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College VPs hear student views on arts, housing, coursework

College VPs hear student views on arts, housing, coursework

Dec 4, 2012 - By Katie Roenigk, Staff Writer

Central Wyoming College students had the chance to express their opinions about the school during the first-ever "Let Your Voice Be Heard" event on the Riverton campus.

Two top administrators -- executive vice president for student and academic services Jason Wood and vice president for administrative services Ron Granger -- were stationed in CWC's Fremont Room for two hours Wednesday, offering free pizza and open ears to students who stopped by.

"We wanted an opportunity to hear from students, so we thought we would give them a forum that's not intimidating," Wood said during the event.

Several tables in the Fremont Room were filled with students engaged in conversation with Granger and Wood. Lanna Rios, a photography and graphic design major, said she decided to attend as a representative of the CWC art department. She said she has noticed an emphasis on health, science and technology at the college, and she doesn't want administrators to forget about the arts.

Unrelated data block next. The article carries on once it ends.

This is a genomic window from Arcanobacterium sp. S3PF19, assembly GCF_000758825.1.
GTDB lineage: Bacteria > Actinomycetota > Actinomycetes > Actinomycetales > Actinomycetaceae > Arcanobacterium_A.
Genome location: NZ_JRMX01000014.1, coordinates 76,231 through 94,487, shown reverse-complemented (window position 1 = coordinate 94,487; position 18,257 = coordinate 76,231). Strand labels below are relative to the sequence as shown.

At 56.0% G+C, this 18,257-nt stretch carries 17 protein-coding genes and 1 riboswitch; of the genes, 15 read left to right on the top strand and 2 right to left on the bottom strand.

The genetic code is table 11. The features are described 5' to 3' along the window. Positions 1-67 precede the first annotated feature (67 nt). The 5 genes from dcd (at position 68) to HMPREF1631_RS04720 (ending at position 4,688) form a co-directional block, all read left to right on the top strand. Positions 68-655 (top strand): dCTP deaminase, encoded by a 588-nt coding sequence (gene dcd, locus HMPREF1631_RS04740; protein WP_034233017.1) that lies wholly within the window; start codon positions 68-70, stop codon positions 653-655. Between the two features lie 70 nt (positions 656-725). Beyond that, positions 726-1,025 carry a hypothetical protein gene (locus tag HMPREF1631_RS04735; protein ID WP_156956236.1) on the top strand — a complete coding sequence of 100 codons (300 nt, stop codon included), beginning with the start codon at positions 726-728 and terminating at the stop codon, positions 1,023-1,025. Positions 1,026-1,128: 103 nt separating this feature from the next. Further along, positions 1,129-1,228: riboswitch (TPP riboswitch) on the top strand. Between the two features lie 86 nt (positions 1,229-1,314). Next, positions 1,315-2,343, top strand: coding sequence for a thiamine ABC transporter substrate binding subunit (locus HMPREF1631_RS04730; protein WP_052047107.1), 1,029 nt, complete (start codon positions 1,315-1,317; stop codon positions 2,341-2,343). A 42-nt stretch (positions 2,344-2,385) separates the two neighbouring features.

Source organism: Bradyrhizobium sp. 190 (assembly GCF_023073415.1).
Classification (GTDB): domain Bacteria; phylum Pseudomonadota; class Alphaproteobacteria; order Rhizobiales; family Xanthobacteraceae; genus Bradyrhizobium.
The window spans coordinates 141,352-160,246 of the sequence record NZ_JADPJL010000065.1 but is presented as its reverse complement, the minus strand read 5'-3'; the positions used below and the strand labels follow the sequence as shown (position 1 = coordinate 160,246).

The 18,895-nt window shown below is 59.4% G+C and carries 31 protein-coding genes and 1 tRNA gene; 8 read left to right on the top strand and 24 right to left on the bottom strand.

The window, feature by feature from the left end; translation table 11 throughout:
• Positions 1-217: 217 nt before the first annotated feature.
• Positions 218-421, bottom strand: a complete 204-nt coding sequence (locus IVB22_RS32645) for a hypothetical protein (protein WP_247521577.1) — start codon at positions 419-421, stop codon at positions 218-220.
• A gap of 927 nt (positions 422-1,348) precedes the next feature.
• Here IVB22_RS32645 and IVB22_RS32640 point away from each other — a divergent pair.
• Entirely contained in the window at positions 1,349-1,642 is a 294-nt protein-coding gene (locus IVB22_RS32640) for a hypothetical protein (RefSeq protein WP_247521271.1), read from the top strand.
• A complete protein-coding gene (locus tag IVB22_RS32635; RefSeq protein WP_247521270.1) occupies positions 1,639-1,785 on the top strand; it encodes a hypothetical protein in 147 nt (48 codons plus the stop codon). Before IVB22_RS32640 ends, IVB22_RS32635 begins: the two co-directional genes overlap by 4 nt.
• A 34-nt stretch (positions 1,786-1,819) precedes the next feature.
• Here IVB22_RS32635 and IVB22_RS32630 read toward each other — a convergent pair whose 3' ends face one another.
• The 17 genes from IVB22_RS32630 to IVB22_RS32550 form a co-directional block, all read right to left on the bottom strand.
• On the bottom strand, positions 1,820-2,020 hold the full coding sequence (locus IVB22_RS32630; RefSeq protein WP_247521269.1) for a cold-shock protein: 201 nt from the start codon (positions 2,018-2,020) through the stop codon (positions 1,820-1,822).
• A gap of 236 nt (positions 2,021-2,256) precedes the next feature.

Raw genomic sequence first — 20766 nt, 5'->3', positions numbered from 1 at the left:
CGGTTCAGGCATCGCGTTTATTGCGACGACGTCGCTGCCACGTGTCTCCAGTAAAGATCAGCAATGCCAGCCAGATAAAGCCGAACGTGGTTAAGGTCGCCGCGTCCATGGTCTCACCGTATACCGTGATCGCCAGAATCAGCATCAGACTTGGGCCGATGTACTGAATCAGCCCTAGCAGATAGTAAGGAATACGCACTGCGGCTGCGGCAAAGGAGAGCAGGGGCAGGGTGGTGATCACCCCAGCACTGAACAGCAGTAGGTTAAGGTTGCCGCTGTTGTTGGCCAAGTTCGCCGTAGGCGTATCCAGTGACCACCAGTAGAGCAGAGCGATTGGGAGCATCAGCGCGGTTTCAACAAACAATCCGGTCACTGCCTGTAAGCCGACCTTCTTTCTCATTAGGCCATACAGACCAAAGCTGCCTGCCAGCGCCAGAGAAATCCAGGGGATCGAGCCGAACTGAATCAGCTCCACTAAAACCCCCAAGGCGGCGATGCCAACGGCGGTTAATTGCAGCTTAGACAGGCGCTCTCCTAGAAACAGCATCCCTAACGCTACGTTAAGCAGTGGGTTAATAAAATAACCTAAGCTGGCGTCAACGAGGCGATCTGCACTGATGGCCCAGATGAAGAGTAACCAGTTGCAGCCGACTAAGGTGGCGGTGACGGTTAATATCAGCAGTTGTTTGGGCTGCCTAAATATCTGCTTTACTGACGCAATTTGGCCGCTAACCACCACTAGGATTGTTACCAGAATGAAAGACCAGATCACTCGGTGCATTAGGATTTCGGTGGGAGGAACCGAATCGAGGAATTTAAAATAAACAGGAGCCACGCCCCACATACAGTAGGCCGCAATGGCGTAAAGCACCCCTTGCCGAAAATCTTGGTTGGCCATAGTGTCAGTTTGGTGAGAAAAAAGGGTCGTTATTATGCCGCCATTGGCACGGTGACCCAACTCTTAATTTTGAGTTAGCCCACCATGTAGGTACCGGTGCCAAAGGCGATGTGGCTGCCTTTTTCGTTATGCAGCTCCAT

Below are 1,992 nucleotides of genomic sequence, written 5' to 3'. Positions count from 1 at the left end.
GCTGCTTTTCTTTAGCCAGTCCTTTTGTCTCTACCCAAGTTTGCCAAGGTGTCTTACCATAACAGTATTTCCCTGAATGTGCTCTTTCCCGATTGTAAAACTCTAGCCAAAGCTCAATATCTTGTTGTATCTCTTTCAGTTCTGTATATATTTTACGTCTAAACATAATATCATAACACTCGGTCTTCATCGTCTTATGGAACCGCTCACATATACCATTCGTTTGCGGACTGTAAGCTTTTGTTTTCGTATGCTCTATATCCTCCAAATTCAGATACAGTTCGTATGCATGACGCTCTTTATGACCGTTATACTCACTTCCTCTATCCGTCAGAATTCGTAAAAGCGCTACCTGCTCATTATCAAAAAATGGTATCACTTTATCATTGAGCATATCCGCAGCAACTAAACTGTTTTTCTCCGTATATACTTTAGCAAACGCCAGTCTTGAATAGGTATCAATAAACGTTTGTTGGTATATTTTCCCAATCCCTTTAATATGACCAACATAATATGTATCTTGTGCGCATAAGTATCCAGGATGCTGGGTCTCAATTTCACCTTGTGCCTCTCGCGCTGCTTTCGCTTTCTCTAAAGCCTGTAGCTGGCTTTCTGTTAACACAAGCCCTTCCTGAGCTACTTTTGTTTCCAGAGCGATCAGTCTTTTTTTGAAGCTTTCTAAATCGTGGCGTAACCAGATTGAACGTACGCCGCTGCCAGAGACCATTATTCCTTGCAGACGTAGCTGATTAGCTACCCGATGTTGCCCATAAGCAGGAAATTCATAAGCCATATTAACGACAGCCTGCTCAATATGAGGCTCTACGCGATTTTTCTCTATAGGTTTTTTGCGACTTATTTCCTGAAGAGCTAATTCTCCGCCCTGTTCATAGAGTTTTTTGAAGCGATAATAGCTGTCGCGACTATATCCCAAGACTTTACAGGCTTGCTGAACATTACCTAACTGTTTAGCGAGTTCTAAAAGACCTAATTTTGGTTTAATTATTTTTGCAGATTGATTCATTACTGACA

"We're stuck in a concrete building, the most non-creative building ever," Rios said.

She spoke with Wood about the potential for a photography studio on campus. Currently, Rios said, photography students have trouble finding space to set up photo shoots, and they have to keep their equipment in lockers.

"I'd like to see more space for that, an actual room," Rios said. "I think it would enhance our photography department."

Rios said she appreciated the chance to speak one-on-one with administrators, whose busy schedules often make it difficult for them to meet with students individually. Granger said many students communicate better face-to-face, which is why he was enjoying Wednesday's event.

"I don't get the opportunity to interact with students as much," Granger said. "Sometimes we don't know what their needs are."

Granger heard suggestions about residence halls and class offerings on Wednesday, and Wood answered questions from students while also responding to their complaints. He offered his own ideas as well: Wood said he plans to approach the board about the possibility of offering free summer housing to CWC students who successfully complete 12 credits during the summer semester.

"That was really cool," Wood said. "I had 25 students here, and when they heard that, they were like, "Wow."

Student Gigi Holley was glad to get the early information from Wood. The CWC board will have to approve Wood's proposal before the free housing idea becomes a reality, but Holley said she will likely enroll in more summer classes now.

"It's good to hear firsthand what's coming up," she said. "Now I can start planning."

Having come from a larger university in Michigan, Holley said it was refreshing to see administrators mingling with students.

"This is so homey," she said. "I want to thank these guys for what they're doing."

Wood and Granger said they plan to host similar events in the future.

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